2. To thread each banana plug onto the wire, unscrew the cap from the plug and thread it onto the cable.
  3. Tighten the screw on the plug after inserting the bare wire and securing it with the screw.
  4. Replacing the cap was easy.

Once the plugs are in, the binding posts can be attached. Some banana plugs attach to the cable in a different manner, so be on the lookout for them. However, the basic concept remains the same. Until you’re stumbling around the rear of an amplifier attempting to connect bare wire to a binding post, you won’t realize how much simpler banana plugs are to use.

While soldering isn’t required, it’s an option for those who want a stronger connection. Screw-in banana plugs don’t need soldering as long as you’re cautious while connecting them together. The connection can weaken with time, so if you keep reconnecting the two of them, keep an eye on it.

The bottom of many banana plugs has a female connector. You can now connect another banana plug to it and use it as a power source. If you want to connect more than one speaker to a single terminal, this is a good option. This isn’t something you’ll have to do very frequently, but when you do, it can be very beneficial. For instance, if the front left and right speaker terminals are required to supply a high-level subwoofer input. Binding posts have a 4mm-diameter end and banana plug pins fit perfectly into it.

Using Spade Connectors with Speaker Wire

When terminating your speaker wire, consider using spades as an alternative to crimping. If you’re connecting wires using spades instead of banana plugs, you’ll need four spade connectors per wire.

Either an angled or a straight spade connection is available. Whichever one you choose shouldn’t make a huge difference. However, depending on the situation, one can be more convenient than the other. These banana plugs are connected to the speaker wire using a variety of methods including soldering, crimping, or even a screw connection.

In order to crimp a connection to a wire, you bend the connector’s end using a tool and then tighten the clasp. If you don’t want to deal with soldering the wire, this is a viable option. To ensure a strong joint, use a crimping tool. The tighter the connection, the more tempting it is to simply go for the pliers, but this will not provide the same results.

A spade crimped connection should not need soldering if done correctly. Unscrew each binding post and press it into place once you’ve connected the spades to the wire. Putting the cap back on will ensure that they are well-secured. When compared to bare wire, this provides a more stable and secure connection.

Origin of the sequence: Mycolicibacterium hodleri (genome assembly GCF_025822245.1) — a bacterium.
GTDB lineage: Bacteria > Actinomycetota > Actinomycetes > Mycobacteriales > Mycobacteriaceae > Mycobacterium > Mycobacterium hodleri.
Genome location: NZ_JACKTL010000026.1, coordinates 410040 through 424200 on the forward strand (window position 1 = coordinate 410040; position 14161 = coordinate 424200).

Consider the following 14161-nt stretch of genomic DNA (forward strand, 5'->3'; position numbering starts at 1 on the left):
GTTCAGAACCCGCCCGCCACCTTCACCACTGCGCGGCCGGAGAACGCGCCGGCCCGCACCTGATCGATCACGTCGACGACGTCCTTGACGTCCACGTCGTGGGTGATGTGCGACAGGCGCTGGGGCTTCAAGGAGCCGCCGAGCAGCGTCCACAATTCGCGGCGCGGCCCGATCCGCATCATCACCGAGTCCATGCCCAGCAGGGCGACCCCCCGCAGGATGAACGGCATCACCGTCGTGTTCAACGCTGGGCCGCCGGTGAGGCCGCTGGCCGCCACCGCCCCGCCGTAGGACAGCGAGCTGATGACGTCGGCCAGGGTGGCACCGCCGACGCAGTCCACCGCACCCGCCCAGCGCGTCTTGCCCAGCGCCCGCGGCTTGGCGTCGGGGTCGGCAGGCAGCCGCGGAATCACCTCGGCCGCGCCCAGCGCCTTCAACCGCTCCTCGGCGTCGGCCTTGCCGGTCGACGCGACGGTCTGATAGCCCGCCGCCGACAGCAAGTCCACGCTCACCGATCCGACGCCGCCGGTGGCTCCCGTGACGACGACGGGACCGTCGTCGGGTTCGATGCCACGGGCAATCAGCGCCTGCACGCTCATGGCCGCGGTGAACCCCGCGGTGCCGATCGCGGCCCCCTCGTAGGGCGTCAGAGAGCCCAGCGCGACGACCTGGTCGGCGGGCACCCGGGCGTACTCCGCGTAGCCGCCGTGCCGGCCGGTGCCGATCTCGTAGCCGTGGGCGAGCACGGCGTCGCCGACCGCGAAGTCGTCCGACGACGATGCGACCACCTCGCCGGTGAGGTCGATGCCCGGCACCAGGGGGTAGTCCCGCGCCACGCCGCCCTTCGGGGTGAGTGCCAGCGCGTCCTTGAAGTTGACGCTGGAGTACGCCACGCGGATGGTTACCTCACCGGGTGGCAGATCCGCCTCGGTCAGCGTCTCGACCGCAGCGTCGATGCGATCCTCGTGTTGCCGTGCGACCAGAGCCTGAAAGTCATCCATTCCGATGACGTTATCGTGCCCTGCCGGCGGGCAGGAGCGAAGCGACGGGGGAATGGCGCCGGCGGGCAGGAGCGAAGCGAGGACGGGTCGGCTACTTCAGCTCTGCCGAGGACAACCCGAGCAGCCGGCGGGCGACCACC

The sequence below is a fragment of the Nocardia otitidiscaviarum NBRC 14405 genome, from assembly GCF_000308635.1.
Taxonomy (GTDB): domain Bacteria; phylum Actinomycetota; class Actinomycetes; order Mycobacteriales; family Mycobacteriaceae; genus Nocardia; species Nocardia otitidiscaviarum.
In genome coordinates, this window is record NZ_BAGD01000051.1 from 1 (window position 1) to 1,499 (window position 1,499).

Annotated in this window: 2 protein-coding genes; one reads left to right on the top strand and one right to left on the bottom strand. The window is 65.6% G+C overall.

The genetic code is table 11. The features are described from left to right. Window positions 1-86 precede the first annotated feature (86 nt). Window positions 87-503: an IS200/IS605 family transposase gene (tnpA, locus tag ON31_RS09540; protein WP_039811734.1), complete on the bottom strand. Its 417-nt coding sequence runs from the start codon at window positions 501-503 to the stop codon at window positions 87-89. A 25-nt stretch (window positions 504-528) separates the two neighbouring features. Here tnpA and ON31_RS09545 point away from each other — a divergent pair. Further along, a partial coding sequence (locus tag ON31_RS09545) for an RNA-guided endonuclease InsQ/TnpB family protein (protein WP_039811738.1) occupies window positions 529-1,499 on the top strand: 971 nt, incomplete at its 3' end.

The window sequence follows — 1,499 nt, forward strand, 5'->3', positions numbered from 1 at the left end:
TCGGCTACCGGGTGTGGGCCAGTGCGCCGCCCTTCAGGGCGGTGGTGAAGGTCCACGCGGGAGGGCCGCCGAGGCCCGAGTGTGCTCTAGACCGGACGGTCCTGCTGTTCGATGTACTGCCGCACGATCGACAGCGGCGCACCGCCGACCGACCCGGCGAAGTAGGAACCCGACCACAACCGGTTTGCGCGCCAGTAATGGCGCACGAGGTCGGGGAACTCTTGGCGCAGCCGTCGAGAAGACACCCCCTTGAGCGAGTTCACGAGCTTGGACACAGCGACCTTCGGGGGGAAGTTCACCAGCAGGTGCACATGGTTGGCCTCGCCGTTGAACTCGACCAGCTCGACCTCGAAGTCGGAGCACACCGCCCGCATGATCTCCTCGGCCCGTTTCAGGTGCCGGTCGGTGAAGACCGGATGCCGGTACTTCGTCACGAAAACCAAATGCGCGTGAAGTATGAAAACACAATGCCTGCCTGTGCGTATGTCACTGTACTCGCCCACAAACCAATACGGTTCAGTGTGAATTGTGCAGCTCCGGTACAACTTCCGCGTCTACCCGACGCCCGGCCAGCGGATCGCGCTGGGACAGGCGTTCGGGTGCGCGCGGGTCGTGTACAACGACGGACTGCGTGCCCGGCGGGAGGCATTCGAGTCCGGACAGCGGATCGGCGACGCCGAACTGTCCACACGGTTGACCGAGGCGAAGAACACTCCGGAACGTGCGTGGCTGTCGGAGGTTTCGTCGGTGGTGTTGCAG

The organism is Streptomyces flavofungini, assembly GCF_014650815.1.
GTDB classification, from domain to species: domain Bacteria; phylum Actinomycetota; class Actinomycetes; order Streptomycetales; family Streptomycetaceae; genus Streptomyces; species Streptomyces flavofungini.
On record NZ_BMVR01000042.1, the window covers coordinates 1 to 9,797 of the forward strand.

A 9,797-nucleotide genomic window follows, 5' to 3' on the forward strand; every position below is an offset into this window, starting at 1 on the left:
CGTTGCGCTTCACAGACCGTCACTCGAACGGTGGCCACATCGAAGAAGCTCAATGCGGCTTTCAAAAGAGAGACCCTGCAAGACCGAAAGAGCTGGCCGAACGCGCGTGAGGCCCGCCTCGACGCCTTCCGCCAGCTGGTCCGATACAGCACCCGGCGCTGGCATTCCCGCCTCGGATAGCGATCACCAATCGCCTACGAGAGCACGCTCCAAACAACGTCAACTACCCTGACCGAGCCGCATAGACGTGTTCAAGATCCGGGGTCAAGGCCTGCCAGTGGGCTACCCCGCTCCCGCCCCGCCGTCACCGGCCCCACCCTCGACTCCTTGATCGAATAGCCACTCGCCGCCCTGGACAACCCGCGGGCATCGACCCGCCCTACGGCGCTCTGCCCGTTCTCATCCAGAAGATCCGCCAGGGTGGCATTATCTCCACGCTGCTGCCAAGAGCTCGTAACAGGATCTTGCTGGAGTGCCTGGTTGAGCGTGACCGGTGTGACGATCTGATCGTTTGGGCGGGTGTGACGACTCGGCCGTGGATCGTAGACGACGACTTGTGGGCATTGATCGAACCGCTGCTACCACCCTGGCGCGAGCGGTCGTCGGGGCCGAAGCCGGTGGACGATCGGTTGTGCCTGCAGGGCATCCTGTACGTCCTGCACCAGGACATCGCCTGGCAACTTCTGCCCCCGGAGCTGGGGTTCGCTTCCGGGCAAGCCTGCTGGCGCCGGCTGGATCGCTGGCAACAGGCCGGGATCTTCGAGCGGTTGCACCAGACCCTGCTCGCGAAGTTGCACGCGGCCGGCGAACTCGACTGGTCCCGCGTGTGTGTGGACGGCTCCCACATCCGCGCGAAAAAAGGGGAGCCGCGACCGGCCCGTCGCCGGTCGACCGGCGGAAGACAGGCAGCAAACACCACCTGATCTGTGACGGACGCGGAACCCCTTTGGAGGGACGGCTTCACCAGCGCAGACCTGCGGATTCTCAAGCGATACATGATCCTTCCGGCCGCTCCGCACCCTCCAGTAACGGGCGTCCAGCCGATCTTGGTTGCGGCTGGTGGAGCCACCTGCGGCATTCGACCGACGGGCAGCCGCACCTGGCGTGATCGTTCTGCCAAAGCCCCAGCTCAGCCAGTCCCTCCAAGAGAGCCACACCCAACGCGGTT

When connecting a wire to speakers that are mounted extremely near to a wall, spade connections are suitable. If that’s the case, banana plugs can be out of the question. The wire will drop straight down when connected to the connection with a spade connector since it is at a 45 or 90-degree angle.

Terminating Speaker Wire with Pin Connectors

As the name implies, pin connections are like little banana plugs. In fact, you can hear them referred to as banana plugs in certain circles.

The pins that come with them have a diameter of approximately 2mm. Either the pin is straight or an angled pin is available. To connect the pins to the wire, remove the insulation and use tools like spades or banana plugs to do so.

Connecting them to the wire is often accomplished via the use of crimping or soldering. They can, however, have a screw-in connection, much like the pin connections shown above. Insert the bare wire and tighten the screw once it’s been slightly undone. Pull the speaker wire carefully to ensure a solid connection.

Spring clip connections often call for speaker wire terminations of this kind. To use, just press the clip all the way down and put the pin through the hole. Alternatively, you can use them with binding posts by putting them through the post’s center hole and then tightening the cap on top. However, this isn’t how you’d normally use a connection of this kind.

Instead of utilizing bare wire, pin connectors provide a cleaner connection and improve the likelihood of a long-lasting one. Also take a look at 16-gauge vs 14-gauge speaker wire.

In conclusion

Now, you might be confused by the concept of connecting speaker wire to your connections. When you get down to the nitty gritty, it’s not that tough to understand. However, it can be confusing until you completely understand all of your choices.

If you want to keep things simple, use bare wire, or add banana plugs, spades, or pins. You can’t get it wrong because there isn’t one. Don’t be afraid to go with your gut instinct. Do what feels appropriate for your system.


Check out this section for better understanding about Types of Speaker Connectors.

Is it true that speaker connectors make a difference?

It turns out that the wires don’t make a difference at all. The results from noise, impulse response, and practical listening all pointed to the same conclusion: the speaker, TS, and coathanger cables worked so well that there was no discernible difference between them and the consumer versions, good or bad.

Which connection is better for speakers?

In terms of connectivity, banana plugs are hands-down the finest option. It’s not uncommon for new banana plugs to be larger than the binding post hole they’re meant to fit in. To get them in, you may have to use some force. Some people may be concerned, but don’t be. Everything will go according to plan.

Can you place two speaker cables in the same receiver hole?

Only two options exist for connecting two loudspeakers to a single amplifier: in parallel or in series. An 8-ohm impedance speaker may be connected in parallel with most others.